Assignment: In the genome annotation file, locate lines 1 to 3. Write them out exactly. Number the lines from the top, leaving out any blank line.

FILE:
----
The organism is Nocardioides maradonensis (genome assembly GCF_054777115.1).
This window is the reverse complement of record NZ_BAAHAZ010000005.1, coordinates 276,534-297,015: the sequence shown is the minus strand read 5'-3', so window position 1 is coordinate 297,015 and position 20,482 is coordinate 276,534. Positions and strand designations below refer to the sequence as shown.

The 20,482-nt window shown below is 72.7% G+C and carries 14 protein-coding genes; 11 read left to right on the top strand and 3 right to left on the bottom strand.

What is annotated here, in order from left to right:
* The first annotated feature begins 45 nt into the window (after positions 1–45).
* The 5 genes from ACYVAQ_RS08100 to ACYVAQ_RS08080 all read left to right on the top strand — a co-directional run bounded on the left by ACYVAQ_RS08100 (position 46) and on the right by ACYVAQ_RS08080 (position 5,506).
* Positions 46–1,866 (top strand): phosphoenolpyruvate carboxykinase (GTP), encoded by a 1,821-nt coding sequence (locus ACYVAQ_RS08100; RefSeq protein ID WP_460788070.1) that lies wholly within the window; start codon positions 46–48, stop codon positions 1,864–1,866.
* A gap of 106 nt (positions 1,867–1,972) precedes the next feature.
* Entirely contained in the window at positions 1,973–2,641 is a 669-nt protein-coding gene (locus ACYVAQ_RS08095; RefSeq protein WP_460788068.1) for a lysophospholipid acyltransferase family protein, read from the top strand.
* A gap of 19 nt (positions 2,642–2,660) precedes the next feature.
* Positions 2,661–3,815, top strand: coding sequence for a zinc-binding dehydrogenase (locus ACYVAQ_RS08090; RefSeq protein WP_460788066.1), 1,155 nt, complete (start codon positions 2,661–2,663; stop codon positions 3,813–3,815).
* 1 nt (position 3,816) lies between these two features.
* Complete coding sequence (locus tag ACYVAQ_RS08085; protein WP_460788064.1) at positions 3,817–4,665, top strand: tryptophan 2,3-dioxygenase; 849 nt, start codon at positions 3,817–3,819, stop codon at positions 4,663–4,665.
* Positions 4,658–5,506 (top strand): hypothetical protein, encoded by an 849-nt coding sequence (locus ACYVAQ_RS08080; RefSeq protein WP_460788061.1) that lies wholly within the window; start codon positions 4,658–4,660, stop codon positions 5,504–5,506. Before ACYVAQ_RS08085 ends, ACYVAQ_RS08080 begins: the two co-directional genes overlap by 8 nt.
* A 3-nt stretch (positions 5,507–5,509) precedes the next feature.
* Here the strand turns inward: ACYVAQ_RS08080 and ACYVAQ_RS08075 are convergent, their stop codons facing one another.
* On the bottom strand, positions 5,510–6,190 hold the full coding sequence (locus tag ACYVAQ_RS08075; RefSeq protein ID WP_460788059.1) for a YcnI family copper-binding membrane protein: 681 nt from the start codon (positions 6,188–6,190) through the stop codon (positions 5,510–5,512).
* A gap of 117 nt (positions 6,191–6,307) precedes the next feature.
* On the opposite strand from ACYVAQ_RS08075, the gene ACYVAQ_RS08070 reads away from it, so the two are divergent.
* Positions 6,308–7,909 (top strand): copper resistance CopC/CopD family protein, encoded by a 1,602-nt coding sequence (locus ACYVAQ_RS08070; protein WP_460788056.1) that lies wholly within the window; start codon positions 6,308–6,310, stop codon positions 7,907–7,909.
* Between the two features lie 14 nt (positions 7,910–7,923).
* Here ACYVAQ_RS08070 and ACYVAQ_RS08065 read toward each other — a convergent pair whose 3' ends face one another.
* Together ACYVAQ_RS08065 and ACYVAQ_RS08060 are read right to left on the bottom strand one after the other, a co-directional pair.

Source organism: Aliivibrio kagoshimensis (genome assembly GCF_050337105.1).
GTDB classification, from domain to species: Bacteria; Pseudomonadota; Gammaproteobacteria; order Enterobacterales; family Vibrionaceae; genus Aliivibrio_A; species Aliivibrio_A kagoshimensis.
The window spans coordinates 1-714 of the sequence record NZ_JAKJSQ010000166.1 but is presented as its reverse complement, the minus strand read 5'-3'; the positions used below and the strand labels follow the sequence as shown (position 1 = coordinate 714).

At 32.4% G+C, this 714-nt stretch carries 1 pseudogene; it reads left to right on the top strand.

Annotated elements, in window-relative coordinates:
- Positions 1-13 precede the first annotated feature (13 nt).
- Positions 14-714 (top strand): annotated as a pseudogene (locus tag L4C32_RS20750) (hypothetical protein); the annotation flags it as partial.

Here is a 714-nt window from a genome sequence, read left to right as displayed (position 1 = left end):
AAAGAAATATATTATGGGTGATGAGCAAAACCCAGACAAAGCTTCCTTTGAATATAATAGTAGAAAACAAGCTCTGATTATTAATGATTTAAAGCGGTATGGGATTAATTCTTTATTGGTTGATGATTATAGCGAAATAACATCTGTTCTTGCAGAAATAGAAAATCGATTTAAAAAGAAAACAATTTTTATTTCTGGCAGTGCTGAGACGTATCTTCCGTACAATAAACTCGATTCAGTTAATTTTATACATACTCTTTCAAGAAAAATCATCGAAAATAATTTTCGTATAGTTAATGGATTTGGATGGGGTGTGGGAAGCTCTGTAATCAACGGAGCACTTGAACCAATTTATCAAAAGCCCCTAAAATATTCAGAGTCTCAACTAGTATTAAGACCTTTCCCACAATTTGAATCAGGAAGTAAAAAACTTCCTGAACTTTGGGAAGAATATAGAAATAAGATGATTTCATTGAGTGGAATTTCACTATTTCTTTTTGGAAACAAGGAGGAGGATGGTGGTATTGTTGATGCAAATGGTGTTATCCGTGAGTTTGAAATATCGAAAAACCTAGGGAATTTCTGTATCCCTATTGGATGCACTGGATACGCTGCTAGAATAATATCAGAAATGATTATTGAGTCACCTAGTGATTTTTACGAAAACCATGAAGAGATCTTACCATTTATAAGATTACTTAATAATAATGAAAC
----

The organism is Nocardioides maradonensis (genome assembly GCF_054777115.1).
This window is the reverse complement of record NZ_BAAHAZ010000005.1, coordinates 276,534-297,015: the sequence shown is the minus strand read 5'-3', so window position 1 is coordinate 297,015 and position 20,482 is coordinate 276,534. Positions and strand designations below refer to the sequence as shown.

The 20,482-nt window shown below is 72.7% G+C and carries 14 protein-coding genes; 11 read left to right on the top strand and 3 right to left on the bottom strand.